Twenty years ago the FBI ended their longest-running domestic terrorism investigation with the arrest of the Unabomber, a notorious serial killer obsessed with technology. Between 1978 - 1995, Theodore Kaczynski lived in a remote cabin in rural Montana, from where he planned the downfall of industrial society. A brilliant academic, Kaczynski was motivated by a desire to punish anyone connected with technology.

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  5. Criminal Episode 44: One Eyed Joe

    Not only was John Frankford a famous horse thief, he was also a notoriously good escape artist. People thought no jail was strong enough to keep him, but then in 1895 he was sentenced to Philadelphia’s Eastern State Penitentiary. At Eastern State, Frankford became the victim of a strange practice that carried implications for both the state of Pennsylvania and the medical establishment we know it today. Reporter Elana Gordon from WHYY’s The Pulse has today’s story.

    —Huffduffed by Clampants

  6. Criminal 41: Open Case

    Since 1965, there’s been an unsolved murder in Houston, Texas. The main suspect managed to disappear and police were never able to find him. The case is still considered open. In 1997, a couple of accountants decided to look into the murders, and were able to uncover evidence that the police missed. They think they’ve solved the mystery.


    —Huffduffed by Clampants

  7. Criminal 40: Pappy Van Winkle bourbon

    When it comes to the bourbon Pappy Van Winkle, it doesn’t matter who you are or how much money you have — you can’t get it unless you’re exceptionally lucky or willing to break the law. The Pappy frenzy has law enforcement, bartenders, and even the Van Winkle family themselves wringing their hands.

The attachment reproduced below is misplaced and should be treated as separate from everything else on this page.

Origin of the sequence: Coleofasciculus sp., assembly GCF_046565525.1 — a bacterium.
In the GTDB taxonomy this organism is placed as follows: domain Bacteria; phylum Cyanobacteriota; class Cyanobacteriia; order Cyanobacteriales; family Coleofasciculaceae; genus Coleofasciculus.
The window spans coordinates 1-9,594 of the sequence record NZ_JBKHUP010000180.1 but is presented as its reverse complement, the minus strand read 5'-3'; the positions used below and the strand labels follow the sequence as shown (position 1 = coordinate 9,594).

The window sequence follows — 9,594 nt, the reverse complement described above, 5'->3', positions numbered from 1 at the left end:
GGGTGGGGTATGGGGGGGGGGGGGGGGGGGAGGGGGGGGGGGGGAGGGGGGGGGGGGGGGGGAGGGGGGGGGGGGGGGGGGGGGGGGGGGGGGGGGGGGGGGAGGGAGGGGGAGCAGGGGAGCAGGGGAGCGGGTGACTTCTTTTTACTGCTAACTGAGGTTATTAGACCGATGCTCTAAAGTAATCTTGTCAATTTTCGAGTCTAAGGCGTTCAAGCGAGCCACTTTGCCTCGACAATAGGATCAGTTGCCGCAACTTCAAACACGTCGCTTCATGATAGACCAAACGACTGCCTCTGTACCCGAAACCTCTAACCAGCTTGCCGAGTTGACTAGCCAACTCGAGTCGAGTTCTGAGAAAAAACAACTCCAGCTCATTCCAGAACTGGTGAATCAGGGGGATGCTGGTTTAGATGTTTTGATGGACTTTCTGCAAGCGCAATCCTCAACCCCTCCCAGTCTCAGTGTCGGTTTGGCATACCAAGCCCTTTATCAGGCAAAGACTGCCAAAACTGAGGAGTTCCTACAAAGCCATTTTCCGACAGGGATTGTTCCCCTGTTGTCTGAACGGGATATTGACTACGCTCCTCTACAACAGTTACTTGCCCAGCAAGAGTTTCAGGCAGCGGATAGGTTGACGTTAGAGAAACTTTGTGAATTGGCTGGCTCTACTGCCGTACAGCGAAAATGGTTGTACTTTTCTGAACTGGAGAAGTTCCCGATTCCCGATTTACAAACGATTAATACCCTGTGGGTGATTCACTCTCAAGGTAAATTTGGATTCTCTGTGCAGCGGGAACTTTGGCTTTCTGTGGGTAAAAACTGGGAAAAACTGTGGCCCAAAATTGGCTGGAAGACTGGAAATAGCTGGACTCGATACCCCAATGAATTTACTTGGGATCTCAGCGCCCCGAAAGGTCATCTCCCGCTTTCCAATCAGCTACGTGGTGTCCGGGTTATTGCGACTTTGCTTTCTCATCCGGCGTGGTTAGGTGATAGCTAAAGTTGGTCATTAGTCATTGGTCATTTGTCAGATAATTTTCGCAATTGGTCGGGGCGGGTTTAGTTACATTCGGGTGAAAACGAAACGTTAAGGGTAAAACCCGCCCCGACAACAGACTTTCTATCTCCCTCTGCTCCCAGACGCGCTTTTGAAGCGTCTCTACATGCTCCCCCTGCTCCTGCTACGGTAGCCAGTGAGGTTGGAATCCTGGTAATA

—Huffduffed by Clampants

  8. Radiolab - Reasonable Doubt

    Update: Watched "Making a Murderer" and pining for an update to our Reasonable Doubt segment? Producer Pat Walters sat down with the producers of "Making and Murderer" to talk about their show and we have an update for you! (Which you’ll hear at the very end of this segment.)

    On July 29th, 1985, a 36-year-old woman named Penny Beerntsen went for a jog on the beach near her home. About a mile into her run, she passed a man in a leather jacket, said hello and kept running. On her way back, he re-appeared. What happened next would cause Penny to question everything she thought she knew about judging people — and, in the end, her ability to be certain of anything.


    —Huffduffed by Clampants

  9. 99% Invisible 181: Milk Carton Kids

    On a Sunday morning in 1982, in Des Moines, Iowa, Johnny Gosch left his house to begin his usual paper route. A short time later, his parents were awakened by a phone call–it was a neighbor—their paper hadn’t come. When the Gosches went looking for Johnny they found only his red wagon full of newspapers, abandoned on the sidewalk.

    Johnny Gosch was 13 when he disappeared. He had blue eyes and dirty blond hair with a small gap between his front teeth. And his would be the first face of a missing child ever printed on a milk carton.


    —Huffduffed by Clampants

  10. Gimlet Media | » #30 The Man in the FBI Hat

    When successful internet entrepreneur Robert Hoquim died, the people who knew him found out they actually didn’t know him at all.


    —Huffduffed by adactio